Hemlock woolly adelgid (HWA) is native to Asia, and established in western North America prior to the last glacial period; it is not a significant pest in either of these regions. First detected in eastern North America in the 1950's, the eastern HWA population originated from southern Japan, and is now established from southern Canada through to Georgia. The adelgid has no effective natural enemies in eastern North America to help keep its population under control.
Biology: The adelgid is tiny insect, less than 1.5 mm in length. In North America there are only female HWA, which reproduce asexually. There are two generations of HWA on hemlock each season, with the more fecund generation laying up to 300 eggs per female. The newly emerged nymph, called a crawler, is the dispersing stage of the insect moving to new trees by wind, on the feet of birds, or in the fur of small mammals; it spreads 12 km or more per year. Once the crawler finds a location to feed, it inserts its mouthparts into the twig and becomes immobile. The nymph feeds on the tree's stored starches, depleting its energy stores. Feeding by HWA also induces a systemic defensive response, which further damages the tree. Unlike other insects, the adelgid is inactive through much of the summer, resuming feeding and development in the fall. During this time, the nymph produces its distinctive woolly white covering.
Hemlock woolly adelgid (Adelges tsugae), or HWA, is an invasive insect that is a serious pest in eastern North America, damaging and killing eastern North American hemlock species. Established populations are known in Nova Scotia (since 2017) and parts of Ontario (since 2019). Because it is difficult to detect, HWA could be established in your area. Be on the lookout, early detection allows more options for mitigating the insect's impact.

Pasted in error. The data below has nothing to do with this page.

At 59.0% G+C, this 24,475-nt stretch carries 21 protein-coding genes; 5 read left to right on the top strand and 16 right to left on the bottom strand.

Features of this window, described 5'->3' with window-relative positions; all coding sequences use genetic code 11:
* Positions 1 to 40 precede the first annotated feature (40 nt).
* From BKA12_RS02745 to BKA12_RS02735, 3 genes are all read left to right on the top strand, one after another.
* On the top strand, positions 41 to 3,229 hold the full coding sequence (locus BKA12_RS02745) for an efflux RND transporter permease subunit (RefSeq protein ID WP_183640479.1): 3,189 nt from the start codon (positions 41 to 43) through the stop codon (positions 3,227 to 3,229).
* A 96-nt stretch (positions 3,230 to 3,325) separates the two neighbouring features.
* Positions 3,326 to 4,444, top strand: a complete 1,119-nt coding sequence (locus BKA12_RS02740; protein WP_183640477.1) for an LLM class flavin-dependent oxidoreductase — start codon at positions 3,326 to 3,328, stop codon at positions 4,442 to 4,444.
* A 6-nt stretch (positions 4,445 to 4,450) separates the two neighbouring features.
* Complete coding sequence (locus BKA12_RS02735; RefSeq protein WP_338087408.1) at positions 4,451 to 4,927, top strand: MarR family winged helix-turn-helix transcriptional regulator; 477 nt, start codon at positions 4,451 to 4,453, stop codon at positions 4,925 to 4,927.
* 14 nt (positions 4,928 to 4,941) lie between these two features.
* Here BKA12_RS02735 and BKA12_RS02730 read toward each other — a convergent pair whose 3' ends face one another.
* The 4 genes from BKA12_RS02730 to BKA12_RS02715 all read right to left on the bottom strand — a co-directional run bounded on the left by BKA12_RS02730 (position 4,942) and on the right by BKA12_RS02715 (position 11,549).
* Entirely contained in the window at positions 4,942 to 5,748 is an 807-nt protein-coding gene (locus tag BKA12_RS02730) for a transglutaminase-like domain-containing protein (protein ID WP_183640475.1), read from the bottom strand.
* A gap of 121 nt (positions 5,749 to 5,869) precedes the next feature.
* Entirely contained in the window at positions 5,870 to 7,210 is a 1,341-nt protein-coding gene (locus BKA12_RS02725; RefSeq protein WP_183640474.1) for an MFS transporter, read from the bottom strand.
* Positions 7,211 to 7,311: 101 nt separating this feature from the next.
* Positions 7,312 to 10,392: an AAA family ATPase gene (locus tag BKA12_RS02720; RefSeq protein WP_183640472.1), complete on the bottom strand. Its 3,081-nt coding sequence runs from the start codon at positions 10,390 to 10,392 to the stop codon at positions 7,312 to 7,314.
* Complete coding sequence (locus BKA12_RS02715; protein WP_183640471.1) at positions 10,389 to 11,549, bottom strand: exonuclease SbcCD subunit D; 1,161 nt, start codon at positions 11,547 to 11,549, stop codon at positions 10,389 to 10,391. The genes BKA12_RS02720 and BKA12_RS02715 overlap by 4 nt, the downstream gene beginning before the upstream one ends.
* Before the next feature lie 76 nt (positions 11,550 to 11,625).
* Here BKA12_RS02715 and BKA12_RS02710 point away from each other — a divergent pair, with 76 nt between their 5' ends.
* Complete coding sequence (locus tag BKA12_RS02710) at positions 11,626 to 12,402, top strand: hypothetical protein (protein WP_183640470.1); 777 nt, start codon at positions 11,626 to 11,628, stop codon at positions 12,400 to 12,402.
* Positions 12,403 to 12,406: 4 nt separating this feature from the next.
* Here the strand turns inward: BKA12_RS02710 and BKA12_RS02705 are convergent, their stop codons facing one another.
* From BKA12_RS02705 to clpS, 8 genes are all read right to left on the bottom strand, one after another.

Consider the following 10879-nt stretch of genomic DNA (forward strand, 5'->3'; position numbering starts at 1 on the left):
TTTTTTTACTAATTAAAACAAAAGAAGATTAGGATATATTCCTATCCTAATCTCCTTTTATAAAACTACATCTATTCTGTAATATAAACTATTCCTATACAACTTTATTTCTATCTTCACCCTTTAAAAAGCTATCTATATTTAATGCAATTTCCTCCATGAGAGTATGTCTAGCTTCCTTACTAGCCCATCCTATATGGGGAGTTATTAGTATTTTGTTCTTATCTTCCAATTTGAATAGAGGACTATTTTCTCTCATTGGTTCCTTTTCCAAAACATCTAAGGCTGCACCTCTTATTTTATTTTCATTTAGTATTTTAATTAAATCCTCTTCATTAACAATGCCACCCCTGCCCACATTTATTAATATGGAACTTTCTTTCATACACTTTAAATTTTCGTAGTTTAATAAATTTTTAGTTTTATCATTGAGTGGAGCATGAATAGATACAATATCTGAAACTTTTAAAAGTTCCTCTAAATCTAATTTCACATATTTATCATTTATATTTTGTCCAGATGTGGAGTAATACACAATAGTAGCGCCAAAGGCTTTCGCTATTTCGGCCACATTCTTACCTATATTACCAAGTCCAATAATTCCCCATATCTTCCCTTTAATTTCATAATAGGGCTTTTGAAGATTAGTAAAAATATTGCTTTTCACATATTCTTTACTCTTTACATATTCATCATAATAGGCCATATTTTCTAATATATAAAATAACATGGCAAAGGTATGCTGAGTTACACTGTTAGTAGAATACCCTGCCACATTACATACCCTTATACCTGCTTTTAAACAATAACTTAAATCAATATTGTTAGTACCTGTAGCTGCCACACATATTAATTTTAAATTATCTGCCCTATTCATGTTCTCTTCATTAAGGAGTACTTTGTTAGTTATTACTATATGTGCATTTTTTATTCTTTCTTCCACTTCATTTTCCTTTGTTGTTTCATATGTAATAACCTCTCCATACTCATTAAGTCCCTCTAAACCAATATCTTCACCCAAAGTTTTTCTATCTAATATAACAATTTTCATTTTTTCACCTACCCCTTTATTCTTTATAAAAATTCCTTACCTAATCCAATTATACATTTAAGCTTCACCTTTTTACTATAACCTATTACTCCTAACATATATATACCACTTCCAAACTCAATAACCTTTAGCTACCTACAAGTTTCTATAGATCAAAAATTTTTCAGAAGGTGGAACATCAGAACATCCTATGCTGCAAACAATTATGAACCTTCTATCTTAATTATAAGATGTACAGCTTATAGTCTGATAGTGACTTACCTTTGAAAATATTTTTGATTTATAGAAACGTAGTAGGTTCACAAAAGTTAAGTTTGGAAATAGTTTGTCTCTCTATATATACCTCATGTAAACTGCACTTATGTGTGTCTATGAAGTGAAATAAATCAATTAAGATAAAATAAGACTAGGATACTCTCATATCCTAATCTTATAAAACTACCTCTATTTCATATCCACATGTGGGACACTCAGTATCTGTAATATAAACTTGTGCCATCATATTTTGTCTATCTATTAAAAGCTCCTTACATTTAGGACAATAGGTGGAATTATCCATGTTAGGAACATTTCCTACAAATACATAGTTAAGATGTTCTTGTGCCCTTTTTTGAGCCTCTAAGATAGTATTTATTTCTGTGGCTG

Trees at risk: Hemlock woolly adelgid is a threat to eastern hemlock, Ontario's only hemlock species. In the southeastern US, hemlock has shown little resistance to HWA, and die within a few years of infestation. In the north part of HWA's range, some infested hemlock survive longer, ten years or more. Trees growing in more stressful sites or conditions are more vulnerable, as are older trees. The ecological impact of HWA in hemlock-rich areas can be considerable – hemlock cover modulates stream temperatures and buffers nutrient inputs, it stabilizes soils and provides habitat for animals and plants.
Current range: In eastern Canada, the adelgid is considered established in southwestern Nova Scotia and parts of Ontario. In the U.S., the eastern population of HWA is distributed from Georgia and Tennessee northeast to southwestern Maine.
Detection: On infested trees, white woolly patches are found on the underside of twigs near the base of the needles. They are easiest to see in late winter or spring when they are larger (March to May in southern Ontario). Carefully inspect the underside of the branches especially the younger twigs. The adelgid is difficult to detect at early stages of the infestation when there are few insects, which may be located in the upper branches of the tree. At later stages of infestation there will be dieback of foliage and twigs. The distribution of HWA infested trees within a forest can be patchy - start by looking at supercanopy hemlock or hemlock trees along streams where HWA are often transported by wind or birds respectively. Read more about HWA detection. Need help sampling? Contact us for a quote.
What you can do: If you think you have found hemlock woolly adelgid in Canada outside of its known range, contact the CFIA's Plant Health Surveillance Unit.
HWA land manager working group for Ontario A group of stakeholders in Ontario are collaborating to prepare and plan for the arrival of HWA in their forests. Contact us to find out more.